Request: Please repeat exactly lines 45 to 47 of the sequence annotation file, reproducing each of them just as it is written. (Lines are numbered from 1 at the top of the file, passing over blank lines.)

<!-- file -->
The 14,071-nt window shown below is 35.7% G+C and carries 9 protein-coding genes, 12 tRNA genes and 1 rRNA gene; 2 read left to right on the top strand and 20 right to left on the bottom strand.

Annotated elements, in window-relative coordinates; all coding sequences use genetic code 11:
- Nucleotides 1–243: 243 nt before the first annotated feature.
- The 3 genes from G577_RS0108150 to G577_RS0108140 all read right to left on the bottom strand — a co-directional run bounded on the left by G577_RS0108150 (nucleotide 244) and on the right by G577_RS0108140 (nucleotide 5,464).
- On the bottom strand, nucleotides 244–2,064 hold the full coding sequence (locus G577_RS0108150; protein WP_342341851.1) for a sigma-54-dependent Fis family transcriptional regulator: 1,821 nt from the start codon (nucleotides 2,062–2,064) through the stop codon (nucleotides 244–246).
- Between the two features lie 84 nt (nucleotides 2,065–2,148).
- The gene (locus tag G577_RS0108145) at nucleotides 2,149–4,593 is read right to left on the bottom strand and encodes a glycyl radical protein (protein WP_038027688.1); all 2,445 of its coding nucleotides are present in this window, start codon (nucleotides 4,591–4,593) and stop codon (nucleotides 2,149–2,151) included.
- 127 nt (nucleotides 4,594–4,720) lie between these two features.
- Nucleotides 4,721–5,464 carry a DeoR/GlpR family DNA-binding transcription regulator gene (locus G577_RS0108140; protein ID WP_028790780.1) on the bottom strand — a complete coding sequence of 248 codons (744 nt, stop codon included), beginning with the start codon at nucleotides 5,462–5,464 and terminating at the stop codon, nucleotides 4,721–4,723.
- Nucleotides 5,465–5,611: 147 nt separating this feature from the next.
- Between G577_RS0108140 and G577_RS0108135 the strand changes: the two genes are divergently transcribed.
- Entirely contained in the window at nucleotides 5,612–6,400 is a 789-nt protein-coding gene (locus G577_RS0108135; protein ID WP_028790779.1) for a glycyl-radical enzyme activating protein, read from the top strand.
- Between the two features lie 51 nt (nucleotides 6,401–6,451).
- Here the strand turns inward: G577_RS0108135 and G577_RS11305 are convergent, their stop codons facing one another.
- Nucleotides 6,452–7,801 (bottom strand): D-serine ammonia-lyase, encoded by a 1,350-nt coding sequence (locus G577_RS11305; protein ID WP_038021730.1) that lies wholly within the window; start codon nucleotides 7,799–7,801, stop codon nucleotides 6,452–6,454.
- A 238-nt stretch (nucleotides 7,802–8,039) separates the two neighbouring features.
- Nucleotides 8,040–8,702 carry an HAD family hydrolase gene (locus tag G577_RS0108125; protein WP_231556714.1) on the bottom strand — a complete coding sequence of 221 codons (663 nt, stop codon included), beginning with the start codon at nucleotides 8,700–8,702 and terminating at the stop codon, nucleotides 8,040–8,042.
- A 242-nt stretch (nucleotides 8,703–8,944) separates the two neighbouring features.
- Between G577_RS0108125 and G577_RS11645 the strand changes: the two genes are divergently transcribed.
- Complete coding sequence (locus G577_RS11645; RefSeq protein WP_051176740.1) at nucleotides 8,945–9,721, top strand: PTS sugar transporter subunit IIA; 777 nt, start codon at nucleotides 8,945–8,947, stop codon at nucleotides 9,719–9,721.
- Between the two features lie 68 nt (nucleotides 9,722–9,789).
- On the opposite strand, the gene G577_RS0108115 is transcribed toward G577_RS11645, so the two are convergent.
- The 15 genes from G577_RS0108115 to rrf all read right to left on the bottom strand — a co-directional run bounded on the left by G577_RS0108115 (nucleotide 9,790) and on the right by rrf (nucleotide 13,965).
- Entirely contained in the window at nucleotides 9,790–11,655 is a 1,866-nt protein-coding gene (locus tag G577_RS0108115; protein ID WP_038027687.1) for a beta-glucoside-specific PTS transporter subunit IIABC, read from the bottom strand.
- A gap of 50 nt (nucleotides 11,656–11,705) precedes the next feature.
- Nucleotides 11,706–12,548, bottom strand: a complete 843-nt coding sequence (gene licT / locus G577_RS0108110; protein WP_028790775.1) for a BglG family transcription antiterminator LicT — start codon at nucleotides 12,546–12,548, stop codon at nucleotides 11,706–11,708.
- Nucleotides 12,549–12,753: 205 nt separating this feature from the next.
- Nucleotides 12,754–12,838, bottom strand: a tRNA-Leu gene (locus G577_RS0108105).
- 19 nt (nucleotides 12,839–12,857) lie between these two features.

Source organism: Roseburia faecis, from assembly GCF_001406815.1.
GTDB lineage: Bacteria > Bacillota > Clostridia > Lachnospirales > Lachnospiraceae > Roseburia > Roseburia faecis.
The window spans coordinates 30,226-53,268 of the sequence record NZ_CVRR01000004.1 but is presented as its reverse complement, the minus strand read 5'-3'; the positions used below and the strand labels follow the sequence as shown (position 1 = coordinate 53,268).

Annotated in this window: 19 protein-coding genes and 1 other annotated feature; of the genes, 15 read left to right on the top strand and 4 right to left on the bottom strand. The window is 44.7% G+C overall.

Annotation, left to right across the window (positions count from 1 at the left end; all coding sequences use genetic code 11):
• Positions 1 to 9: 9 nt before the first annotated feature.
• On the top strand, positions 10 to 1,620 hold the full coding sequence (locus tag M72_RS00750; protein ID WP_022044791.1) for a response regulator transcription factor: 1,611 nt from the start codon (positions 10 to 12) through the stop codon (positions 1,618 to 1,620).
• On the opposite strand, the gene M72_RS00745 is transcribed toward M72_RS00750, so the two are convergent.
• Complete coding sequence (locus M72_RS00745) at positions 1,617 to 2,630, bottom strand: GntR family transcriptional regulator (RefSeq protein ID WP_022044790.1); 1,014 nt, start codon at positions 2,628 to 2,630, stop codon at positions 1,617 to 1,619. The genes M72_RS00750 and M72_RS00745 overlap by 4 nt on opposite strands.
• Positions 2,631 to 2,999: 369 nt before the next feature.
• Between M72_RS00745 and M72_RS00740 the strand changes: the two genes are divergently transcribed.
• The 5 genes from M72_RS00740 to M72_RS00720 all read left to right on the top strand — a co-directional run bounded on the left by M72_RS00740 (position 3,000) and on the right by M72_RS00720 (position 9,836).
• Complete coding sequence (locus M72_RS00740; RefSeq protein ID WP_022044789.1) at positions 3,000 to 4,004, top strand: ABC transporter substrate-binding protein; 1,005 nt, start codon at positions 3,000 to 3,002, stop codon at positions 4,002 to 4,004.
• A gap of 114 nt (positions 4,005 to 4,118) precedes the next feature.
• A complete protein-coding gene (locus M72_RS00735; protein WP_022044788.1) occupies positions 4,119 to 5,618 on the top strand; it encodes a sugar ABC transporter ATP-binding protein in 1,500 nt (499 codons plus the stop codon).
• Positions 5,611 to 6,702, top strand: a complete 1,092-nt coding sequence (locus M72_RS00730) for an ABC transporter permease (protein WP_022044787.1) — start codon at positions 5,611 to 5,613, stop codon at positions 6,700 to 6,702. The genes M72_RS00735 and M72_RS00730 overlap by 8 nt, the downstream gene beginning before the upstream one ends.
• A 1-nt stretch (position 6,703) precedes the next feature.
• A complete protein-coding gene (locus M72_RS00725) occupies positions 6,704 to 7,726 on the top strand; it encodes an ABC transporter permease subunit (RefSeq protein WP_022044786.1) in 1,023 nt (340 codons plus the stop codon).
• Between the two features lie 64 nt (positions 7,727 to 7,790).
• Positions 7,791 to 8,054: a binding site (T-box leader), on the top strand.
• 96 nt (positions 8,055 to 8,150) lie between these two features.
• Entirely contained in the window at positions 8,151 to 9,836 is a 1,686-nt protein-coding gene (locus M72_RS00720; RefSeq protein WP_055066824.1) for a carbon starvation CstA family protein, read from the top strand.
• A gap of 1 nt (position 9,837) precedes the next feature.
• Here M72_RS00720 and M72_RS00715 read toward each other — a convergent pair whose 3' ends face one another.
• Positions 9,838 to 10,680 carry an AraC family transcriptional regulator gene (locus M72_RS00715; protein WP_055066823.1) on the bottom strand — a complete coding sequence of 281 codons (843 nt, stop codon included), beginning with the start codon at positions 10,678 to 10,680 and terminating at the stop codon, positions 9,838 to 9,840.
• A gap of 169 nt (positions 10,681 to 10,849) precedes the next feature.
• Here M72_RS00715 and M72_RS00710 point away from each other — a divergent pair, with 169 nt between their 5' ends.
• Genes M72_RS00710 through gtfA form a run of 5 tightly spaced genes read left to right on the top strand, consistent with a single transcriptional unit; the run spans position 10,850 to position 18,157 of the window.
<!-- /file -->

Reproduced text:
• Positions 5,611 to 6,702, top strand: a complete 1,092-nt coding sequence (locus M72_RS00730) for an ABC transporter permease (protein WP_022044787.1) — start codon at positions 5,611 to 5,613, stop codon at positions 6,700 to 6,702. The genes M72_RS00735 and M72_RS00730 overlap by 8 nt, the downstream gene beginning before the upstream one ends.
• A 1-nt stretch (position 6,703) precedes the next feature.
• A complete protein-coding gene (locus M72_RS00725) occupies positions 6,704 to 7,726 on the top strand; it encodes an ABC transporter permease subunit (RefSeq protein WP_022044786.1) in 1,023 nt (340 codons plus the stop codon).